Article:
On October 1, DeWine said that investigators were getting leads in the case and that the state had enough physical evidence for prosecution. He also appealed to the public, explaining that there are people who know more about the shootings.
On November 14, Pike County Sheriff Charles Reader issued a statement urging people with knowledge of the killings to come forward. He followed up with a second statement threatening to arrest anyone who may be obstructing the investigation, including relatives, family friends, and neighbors. Reacting to the second statement, Dana Rhoden's father, Leonard Manley, said that he "held nothing back" during the investigation. Following his reelection to the position of sheriff, Reader reiterated this belief and added that people may be scared of providing information.
On January 20, 2017, DeWine, on behalf of the Ohio Victims of Crime Compensation Program, denied a request by family member David Weisel to recover lost compensation related to the massacre.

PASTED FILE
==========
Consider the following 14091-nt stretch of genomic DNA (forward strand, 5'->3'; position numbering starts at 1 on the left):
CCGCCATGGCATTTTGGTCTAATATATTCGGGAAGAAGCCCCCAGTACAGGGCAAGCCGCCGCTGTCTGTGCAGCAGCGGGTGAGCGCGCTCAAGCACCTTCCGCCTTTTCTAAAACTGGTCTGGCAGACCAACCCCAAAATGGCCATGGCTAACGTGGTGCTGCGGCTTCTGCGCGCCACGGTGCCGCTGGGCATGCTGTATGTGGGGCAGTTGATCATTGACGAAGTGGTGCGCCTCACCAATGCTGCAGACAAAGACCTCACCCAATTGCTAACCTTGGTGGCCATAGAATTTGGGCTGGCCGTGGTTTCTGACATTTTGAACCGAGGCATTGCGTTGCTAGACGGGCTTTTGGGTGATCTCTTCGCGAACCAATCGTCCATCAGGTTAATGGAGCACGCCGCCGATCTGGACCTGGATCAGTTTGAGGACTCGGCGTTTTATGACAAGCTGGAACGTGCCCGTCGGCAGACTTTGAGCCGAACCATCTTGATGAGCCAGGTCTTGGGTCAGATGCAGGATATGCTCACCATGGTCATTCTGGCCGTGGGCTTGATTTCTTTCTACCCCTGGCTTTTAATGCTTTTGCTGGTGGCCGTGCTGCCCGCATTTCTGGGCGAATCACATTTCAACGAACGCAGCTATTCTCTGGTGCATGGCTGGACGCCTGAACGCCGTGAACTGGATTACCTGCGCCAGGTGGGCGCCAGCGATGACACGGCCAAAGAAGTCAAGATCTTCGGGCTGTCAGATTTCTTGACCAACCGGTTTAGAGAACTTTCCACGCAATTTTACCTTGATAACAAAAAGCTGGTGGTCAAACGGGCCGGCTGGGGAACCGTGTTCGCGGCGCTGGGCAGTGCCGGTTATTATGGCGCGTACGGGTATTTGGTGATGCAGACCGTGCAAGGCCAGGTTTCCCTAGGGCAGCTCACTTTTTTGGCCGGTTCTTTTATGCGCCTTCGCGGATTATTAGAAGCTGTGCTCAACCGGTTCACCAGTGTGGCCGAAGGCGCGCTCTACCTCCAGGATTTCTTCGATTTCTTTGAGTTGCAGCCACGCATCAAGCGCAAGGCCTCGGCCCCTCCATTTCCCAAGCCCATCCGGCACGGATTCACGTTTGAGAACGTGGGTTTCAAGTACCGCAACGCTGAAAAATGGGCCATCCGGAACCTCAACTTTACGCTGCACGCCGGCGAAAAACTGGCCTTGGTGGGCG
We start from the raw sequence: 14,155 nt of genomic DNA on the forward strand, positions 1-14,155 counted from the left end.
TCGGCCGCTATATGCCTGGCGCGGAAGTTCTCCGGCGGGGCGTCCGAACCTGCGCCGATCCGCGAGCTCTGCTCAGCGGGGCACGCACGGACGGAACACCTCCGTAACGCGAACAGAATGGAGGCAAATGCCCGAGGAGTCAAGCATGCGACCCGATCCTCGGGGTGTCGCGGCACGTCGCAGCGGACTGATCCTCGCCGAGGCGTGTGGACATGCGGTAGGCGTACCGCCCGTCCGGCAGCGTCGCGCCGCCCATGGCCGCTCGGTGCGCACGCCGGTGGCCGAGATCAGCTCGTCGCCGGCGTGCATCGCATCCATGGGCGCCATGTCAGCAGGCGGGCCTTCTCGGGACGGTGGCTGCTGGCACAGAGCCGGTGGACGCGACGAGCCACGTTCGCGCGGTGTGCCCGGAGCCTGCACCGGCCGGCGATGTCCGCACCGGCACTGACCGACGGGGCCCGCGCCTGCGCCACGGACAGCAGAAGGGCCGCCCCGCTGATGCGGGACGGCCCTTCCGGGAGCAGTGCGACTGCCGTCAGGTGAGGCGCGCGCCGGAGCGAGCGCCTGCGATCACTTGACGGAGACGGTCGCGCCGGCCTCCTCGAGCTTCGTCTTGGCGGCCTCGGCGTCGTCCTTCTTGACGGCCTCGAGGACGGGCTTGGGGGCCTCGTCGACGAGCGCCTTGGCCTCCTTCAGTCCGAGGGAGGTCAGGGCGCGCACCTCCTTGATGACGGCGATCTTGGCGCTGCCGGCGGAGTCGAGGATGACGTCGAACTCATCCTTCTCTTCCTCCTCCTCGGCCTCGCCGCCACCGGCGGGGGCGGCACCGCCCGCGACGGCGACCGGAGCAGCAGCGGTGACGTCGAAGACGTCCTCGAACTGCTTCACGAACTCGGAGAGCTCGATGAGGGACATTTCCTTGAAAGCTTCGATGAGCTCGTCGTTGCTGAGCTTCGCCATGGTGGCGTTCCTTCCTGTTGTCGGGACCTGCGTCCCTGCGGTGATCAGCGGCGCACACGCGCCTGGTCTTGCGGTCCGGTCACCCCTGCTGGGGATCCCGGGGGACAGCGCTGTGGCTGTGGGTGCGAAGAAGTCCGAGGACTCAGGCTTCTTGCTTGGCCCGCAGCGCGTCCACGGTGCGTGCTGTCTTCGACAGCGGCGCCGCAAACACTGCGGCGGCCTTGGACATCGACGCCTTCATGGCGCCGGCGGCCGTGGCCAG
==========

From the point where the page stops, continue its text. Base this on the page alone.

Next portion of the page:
On May 12, 2017, a SWAT team from the Franklin County Sheriff's Office raided a Pike County home approximately 10 miles from the site of the murders. Police originally stated they were searching for suspects in the murders; however, it was later clarified they were looking for evidence in the case and not suspects. Police also searched an Adams County property once owned and recently sold by Edward "Jake" Wagner, an ex-boyfriend of victim Hanna Rhoden and father of her 3-year-old daughter, but not the father of her 4-day-old daughter who was unharmed during the killings. Rhoden was only 13 years old when their sexual relationship began.